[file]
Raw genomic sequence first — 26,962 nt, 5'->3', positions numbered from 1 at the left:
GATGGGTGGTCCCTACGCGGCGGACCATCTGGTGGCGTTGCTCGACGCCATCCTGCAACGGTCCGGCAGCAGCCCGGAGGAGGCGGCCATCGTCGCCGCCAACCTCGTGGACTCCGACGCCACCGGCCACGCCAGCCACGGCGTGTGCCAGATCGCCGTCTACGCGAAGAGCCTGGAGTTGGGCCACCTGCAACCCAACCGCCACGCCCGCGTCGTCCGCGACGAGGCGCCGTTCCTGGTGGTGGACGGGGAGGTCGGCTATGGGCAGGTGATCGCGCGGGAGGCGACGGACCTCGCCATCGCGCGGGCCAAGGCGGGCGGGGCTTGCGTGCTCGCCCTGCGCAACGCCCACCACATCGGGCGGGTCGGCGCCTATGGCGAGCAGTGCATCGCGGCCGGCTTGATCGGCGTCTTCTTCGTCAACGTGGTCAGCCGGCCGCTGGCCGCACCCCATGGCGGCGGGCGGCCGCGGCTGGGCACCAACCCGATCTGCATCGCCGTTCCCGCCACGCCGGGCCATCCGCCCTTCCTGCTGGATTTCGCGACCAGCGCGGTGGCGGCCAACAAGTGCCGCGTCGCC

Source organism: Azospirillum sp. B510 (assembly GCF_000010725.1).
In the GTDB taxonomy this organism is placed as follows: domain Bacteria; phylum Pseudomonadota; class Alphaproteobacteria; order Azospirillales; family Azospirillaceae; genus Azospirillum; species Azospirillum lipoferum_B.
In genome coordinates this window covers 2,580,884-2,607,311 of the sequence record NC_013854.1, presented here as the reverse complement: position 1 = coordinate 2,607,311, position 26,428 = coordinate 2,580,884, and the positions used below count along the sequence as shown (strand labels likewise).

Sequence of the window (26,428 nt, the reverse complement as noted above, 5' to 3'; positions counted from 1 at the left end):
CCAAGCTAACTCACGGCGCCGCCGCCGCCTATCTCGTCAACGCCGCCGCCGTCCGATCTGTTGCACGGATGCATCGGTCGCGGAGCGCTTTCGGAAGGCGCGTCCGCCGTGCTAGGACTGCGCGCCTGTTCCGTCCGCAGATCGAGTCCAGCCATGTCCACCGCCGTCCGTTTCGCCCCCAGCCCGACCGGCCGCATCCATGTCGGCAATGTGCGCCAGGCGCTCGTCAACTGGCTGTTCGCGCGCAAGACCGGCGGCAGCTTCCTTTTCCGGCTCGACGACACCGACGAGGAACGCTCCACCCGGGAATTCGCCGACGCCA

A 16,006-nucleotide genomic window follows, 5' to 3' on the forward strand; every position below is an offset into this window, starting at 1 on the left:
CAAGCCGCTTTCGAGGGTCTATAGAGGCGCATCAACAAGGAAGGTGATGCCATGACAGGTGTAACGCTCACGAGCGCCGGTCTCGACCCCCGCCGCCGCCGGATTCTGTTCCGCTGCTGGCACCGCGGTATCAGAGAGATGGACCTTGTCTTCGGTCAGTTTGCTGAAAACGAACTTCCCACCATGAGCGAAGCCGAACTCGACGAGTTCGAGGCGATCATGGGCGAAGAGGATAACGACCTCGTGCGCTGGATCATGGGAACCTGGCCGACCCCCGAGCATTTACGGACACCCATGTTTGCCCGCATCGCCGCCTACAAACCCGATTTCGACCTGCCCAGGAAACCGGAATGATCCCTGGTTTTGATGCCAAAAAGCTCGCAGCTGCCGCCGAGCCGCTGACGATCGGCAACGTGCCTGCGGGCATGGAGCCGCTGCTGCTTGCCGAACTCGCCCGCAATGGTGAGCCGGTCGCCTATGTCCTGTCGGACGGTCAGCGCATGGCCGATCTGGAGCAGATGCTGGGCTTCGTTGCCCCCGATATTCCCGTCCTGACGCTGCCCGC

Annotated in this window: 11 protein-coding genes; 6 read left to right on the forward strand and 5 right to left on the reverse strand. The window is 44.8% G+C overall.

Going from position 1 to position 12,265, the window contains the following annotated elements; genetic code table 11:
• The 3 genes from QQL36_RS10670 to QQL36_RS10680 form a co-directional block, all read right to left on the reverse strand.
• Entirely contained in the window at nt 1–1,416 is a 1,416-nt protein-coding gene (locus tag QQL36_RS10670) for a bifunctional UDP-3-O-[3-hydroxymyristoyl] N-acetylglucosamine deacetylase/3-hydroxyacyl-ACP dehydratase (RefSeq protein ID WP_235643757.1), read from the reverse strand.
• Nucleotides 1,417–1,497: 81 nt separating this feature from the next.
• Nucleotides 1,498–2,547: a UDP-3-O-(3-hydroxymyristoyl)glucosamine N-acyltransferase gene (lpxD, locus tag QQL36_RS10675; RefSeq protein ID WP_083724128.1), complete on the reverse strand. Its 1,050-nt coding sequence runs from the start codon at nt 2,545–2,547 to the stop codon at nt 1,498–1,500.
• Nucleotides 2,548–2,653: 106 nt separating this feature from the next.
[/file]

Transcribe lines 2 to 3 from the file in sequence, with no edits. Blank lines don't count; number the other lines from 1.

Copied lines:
GATGGGTGGTCCCTACGCGGCGGACCATCTGGTGGCGTTGCTCGACGCCATCCTGCAACGGTCCGGCAGCAGCCCGGAGGAGGCGGCCATCGTCGCCGCCAACCTCGTGGACTCCGACGCCACCGGCCACGCCAGCCACGGCGTGTGCCAGATCGCCGTCTACGCGAAGAGCCTGGAGTTGGGCCACCTGCAACCCAACCGCCACGCCCGCGTCGTCCGCGACGAGGCGCCGTTCCTGGTGGTGGACGGGGAGGTCGGCTATGGGCAGGTGATCGCGCGGGAGGCGACGGACCTCGCCATCGCGCGGGCCAAGGCGGGCGGGGCTTGCGTGCTCGCCCTGCGCAACGCCCACCACATCGGGCGGGTCGGCGCCTATGGCGAGCAGTGCATCGCGGCCGGCTTGATCGGCGTCTTCTTCGTCAACGTGGTCAGCCGGCCGCTGGCCGCACCCCATGGCGGCGGGCGGCCGCGGCTGGGCACCAACCCGATCTGCATCGCCGTTCCCGCCACGCCGGGCCATCCGCCCTTCCTGCTGGATTTCGCGACCAGCGCGGTGGCGGCCAACAAGTGCCGCGTCGCC

Source organism: Azospirillum sp. B510 (assembly GCF_000010725.1).